Tulip to soon bloom New Delhi’s cultivation gardens

- November 14, 2023
| By : Mohd Shehwaaz Khan |

This is a step towards achieving the goals of tulip production in India, which has been achieved under supervision of LG and his constant guidance and support to NDMC, the municipality said

Tulips blooming after being provided with proper conditions

In an effort to reduce the cost of imports of tulip flowers, the New Delhi Municipal Council (NDMC), took an initiative on November 14 to establish a unit of the foreign flowers at Lodhi Garden in New Delhi. 

The Council plans to plant around three lakh Tulip flowers in various areas of New Delhi, at a cost of approximately Rs 87 lakh. One lakh of the three lakh flowers will be given to the Delhi Development Authority.

The flower beds are expected to be in place by December and may take around two months for them to fully bloom. 

The initiative was decided for preservation and propagation of harvested bulbs of the flowers on a trial basis for future use in the NDMC area, as the conditions and temperature are not suitable for multiplication and production of tulips in the national capital.

The growth chamber with tulip flowers

“This unit is special because there is no such other unit in the country,” said Neeraj Kant Sharma, Deputy Director of Horticulture, NDMC, “We have been importing tulips, which grow in temperate zones, in a hot place like Delhi for the last 8-10 years. This is a trial so that we don’t have to import the bulbs but instead nurture them in the country itself.”

The project was started in April 2023 when NDMC established Tulip Growth Cum Storage Chamber in the Gardens. The initiative came into existence with the vision and support of LG VK Saxena. 

Saxena, who visited various tulip plantation last winter in the areas under NDMC, had been stressing upon exploring ways and means to ensure indigenous seeding and production of the saplings with an aim of not only reducing import costs and augmenting their availability, but also giving a boost to the local Floriculture industry.

“We have stored these bulbs in the Storage Chamber. In the first phase, we kept it at a temperature of 17 degree Celsius and then 5 degree Celsius for two and a half months. After this, the bulbs were taken to the Growth Chamber. Here, we have tried our best to give the sapling all the conditions to flourish such as proper temperature, carbon dioxide, and other conditions,” Sharma said.

One of the major challenges with tulip flowers, he said, is the production of ethylene during the development stage, which kills the bulbs at an early age. “With a proper environment, we have been able to protect the sapling from ethylene and it is a big achievement for us,” Sharma said.

Almost 54,000 imported tulip bulbs were harvested this year, out of which 52,000 has been sent to the Council of Scientific and Industrial Research-Institute of Himalayan Bioresource Technology in Palampur for further research. 2,000 bulbs are currently in the two chambers at the unit in Lodhi Gardens.

“What makes the store chamber unique is that it has a variation of temperatures and it has RH control, carbon dioxide control, and ethylene control, something that we don’t see in other store chambers in the country,” Sharma said.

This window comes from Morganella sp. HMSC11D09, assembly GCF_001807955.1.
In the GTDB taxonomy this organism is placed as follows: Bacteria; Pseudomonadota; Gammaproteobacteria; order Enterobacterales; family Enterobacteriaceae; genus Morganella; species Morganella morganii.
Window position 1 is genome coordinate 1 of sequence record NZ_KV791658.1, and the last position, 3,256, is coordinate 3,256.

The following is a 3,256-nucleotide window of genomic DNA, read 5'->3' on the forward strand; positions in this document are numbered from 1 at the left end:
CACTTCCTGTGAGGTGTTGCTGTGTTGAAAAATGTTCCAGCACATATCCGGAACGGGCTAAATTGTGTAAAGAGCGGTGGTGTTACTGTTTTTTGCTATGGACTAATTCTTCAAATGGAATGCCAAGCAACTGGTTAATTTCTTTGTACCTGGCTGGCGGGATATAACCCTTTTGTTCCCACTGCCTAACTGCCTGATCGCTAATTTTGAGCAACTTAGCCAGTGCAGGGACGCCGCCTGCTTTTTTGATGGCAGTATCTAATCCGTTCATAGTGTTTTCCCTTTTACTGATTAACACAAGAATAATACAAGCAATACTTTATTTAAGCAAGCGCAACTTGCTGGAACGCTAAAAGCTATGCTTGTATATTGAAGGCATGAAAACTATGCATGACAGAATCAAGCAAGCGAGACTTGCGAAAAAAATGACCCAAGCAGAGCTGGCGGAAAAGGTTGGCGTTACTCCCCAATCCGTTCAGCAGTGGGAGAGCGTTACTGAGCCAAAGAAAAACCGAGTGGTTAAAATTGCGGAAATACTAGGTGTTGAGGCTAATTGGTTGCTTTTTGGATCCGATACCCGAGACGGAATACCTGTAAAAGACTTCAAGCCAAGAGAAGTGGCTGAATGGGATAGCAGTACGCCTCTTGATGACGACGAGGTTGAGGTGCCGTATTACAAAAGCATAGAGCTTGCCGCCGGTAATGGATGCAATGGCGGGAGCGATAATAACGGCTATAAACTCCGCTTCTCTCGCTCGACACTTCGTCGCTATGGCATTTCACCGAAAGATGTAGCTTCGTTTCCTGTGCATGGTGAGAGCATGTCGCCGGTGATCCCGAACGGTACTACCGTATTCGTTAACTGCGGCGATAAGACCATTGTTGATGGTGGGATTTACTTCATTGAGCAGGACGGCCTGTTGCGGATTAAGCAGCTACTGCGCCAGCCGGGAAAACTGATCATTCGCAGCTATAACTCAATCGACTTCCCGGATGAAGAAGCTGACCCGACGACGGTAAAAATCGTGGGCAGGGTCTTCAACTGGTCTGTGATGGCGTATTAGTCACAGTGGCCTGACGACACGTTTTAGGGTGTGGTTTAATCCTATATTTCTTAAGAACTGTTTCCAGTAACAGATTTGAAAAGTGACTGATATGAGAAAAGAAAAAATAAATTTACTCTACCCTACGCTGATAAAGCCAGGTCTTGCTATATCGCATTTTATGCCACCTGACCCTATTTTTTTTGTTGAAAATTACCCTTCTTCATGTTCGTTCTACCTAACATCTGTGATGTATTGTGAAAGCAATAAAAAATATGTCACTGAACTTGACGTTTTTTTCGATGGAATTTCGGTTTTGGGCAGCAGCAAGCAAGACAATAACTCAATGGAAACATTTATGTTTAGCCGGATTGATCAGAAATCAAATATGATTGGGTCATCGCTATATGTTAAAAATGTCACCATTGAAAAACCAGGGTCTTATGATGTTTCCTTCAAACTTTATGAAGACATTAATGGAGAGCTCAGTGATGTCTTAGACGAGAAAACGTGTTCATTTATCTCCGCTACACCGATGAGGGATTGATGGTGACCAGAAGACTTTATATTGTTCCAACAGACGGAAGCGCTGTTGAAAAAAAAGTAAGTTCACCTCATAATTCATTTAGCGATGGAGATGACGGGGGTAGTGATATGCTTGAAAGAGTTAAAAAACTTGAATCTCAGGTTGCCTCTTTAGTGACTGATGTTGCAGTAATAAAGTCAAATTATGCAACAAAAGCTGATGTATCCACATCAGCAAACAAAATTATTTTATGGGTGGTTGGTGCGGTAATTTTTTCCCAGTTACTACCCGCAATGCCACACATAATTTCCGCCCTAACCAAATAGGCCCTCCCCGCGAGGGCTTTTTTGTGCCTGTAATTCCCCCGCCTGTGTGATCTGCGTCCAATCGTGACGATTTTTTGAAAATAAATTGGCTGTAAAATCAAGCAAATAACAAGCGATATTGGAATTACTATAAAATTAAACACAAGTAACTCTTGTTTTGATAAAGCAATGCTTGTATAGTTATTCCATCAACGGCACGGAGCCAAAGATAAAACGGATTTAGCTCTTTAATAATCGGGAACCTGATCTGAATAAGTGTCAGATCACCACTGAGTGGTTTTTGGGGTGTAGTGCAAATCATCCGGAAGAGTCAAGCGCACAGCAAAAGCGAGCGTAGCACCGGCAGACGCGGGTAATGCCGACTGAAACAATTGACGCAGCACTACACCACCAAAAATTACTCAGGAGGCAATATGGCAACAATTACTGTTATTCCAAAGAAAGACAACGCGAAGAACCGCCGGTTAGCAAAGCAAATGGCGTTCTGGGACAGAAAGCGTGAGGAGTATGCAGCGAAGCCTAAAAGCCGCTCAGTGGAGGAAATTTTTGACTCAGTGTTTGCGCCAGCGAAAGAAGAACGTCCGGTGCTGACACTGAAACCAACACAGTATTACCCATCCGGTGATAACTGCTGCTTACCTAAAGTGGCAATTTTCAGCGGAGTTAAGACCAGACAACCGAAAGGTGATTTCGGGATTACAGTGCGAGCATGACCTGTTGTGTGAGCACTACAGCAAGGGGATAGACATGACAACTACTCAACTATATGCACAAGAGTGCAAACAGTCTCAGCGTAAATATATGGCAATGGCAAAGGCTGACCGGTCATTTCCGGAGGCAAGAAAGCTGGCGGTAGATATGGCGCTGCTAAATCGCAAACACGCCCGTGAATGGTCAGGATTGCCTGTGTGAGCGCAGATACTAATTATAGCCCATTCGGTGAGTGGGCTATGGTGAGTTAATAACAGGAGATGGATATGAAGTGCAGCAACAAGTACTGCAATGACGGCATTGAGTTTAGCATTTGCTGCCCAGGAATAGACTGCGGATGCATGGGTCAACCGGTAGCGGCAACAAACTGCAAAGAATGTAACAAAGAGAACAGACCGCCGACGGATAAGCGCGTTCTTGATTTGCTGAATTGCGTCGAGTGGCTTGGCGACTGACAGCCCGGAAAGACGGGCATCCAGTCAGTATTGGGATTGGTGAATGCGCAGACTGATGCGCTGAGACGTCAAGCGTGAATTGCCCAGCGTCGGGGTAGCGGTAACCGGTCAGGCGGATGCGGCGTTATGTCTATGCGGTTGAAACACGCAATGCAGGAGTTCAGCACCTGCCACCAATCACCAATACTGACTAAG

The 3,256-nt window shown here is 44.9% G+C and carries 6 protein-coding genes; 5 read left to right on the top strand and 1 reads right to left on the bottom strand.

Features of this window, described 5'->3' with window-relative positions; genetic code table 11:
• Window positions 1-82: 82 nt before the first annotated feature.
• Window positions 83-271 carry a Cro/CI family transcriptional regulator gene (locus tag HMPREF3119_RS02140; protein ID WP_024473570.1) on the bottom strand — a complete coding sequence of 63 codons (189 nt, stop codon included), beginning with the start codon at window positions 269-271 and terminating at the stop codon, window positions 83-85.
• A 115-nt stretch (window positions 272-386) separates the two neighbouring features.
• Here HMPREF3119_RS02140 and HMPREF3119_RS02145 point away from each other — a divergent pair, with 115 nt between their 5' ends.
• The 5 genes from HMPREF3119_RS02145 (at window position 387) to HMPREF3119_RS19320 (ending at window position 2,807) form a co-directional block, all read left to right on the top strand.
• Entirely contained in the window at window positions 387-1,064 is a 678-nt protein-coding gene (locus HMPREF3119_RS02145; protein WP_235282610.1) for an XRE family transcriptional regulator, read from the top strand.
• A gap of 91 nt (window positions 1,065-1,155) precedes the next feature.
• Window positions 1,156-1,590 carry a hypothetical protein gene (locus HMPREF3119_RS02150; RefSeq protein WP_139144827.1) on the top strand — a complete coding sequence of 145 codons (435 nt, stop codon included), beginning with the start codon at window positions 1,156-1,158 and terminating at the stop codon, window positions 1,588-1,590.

Sharma added that the success rate for the growth rate of the flowers is at least 75% and calls it an achievement since such a rate could not have been possible without proper support.

The bulbs of tulip flowers

The project could have been possible with the expert support of scientists at Sher-e-Kashmir University of Agricultural Sciences & Technology of Jammu.

“The scientists in the university worked closely with us and told us even the minutest details about tulip flowers and their harvesting. We were directionless in the beginning, visiting various places in Delhi to learn about tulip flowers, until the expertise of the scientists immensely helped us,” Sharm said.

In India, the required temperature for tulip flowers to grow can be found in Kashmir, some parts of northeastern India, and heights of Himalayas, where these flowers largely flourish.

The import of the flowers is mainly done from Netherlands, with a cost of Rs 26 – 29 each bulb. Netherland is also the largest trader of the flowers, with Turkey and other countries following.

This is a step towards achieving the goals of production in India, which has been achieved under supervision of LG and his constant guidance and support to NDMC, Sharma added.

The new tulip cold chamber consists of:- 

– Cold Storage Chamber of 12’x20’x9’ with the capacity to store around 50,000 fresh tulip bulbs in controlled temperature varying between 2-20 degree Celsius. 

– Tulip propagation chamber is of 15’x28’x9’ with facility to grow around 2,000 bulbs can be enhanced upto 4,000 bulbs with temperature controlled environment 10-22 degree Celsius. 

Programmes undertaken this year:

– Around 2,000 bulbs of 8-10 cm size were harvested from NDMC area after Tulip blooming in February to March 2023 were stored in a storage chamber at temperature varying from 15 -20 degree Celsius for 3 months till July2023. 

– Thereafter, they were then kept under low temperature of 5-6 degree Celsius for 10 weeks till the first week of October. 

– Around first week of October these bulbs have been  put in production chain by sowing them in growth chamber at temperature 17-20 degree Celsius with the aim to increase the size of bulbs to at least 10 + cm.